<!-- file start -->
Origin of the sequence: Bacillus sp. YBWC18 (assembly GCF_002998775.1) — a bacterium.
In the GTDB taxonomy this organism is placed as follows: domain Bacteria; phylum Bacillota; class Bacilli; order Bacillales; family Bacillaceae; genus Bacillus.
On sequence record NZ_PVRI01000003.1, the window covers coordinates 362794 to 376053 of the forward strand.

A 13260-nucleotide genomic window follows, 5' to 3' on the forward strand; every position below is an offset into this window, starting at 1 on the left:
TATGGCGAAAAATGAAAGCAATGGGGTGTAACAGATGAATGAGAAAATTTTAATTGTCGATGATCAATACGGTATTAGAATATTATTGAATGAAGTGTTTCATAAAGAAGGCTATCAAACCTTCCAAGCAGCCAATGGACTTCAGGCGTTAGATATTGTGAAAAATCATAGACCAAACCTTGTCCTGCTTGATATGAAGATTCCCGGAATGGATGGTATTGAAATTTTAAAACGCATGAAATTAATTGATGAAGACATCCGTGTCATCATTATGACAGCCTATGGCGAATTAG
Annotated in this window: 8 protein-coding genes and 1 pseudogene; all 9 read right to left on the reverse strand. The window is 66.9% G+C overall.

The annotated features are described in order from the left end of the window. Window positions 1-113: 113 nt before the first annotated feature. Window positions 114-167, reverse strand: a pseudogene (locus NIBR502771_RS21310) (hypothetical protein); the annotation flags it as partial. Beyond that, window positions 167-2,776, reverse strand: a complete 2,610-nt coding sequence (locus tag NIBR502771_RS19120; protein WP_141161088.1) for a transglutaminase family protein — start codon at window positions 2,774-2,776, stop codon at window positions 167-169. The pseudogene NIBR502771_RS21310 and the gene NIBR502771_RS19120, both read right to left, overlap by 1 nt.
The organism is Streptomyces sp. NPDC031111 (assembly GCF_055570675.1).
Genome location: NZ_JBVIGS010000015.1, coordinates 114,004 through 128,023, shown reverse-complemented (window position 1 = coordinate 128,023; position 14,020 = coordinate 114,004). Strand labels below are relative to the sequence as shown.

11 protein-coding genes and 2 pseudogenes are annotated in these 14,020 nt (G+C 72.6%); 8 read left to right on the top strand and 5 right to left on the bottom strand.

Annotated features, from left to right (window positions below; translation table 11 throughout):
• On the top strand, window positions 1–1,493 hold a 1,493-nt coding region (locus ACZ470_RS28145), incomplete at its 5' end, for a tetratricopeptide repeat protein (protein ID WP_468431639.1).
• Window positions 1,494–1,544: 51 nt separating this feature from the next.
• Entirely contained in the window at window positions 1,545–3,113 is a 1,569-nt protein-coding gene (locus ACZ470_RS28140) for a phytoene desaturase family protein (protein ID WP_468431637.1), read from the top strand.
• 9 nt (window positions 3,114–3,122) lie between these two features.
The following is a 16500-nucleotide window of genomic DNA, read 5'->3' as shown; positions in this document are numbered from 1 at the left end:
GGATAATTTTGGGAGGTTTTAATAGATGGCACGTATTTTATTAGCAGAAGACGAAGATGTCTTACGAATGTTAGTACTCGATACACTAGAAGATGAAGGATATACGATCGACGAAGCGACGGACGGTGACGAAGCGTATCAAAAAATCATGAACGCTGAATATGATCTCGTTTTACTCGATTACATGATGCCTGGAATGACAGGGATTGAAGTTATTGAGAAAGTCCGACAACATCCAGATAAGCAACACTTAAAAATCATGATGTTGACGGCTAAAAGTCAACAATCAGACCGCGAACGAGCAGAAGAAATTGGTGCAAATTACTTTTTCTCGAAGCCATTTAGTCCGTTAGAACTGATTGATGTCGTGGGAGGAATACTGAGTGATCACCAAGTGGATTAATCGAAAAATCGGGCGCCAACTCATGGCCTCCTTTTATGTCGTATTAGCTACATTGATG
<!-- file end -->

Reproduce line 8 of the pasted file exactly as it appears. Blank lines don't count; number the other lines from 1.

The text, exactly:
The organism is Streptomyces sp. NPDC031111 (assembly GCF_055570675.1).